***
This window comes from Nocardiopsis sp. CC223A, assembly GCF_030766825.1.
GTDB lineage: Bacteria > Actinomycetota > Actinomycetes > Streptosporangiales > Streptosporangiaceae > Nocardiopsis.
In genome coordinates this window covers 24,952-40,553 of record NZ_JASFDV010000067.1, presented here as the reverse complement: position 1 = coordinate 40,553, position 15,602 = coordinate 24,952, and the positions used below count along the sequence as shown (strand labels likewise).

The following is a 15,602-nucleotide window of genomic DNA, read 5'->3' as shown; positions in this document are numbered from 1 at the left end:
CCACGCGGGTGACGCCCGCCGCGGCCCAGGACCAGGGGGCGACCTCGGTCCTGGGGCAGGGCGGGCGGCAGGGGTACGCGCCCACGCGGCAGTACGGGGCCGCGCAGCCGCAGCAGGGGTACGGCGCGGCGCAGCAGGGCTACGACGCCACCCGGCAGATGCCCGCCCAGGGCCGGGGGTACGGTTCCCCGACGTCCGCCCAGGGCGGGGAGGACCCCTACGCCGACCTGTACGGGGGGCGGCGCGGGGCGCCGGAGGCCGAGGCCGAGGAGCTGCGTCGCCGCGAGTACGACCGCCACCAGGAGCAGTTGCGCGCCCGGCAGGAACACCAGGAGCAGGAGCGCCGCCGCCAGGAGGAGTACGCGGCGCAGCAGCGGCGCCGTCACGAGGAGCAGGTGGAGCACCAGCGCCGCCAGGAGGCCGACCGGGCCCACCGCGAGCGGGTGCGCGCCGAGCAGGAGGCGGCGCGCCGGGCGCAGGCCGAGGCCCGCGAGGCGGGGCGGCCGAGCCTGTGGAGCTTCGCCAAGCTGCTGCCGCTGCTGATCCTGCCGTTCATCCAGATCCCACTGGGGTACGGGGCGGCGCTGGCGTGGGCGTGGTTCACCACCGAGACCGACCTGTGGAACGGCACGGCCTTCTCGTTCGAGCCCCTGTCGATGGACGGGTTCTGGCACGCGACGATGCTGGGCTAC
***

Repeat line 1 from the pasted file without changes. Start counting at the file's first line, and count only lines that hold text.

This window comes from Nocardiopsis sp. CC223A, assembly GCF_030766825.1.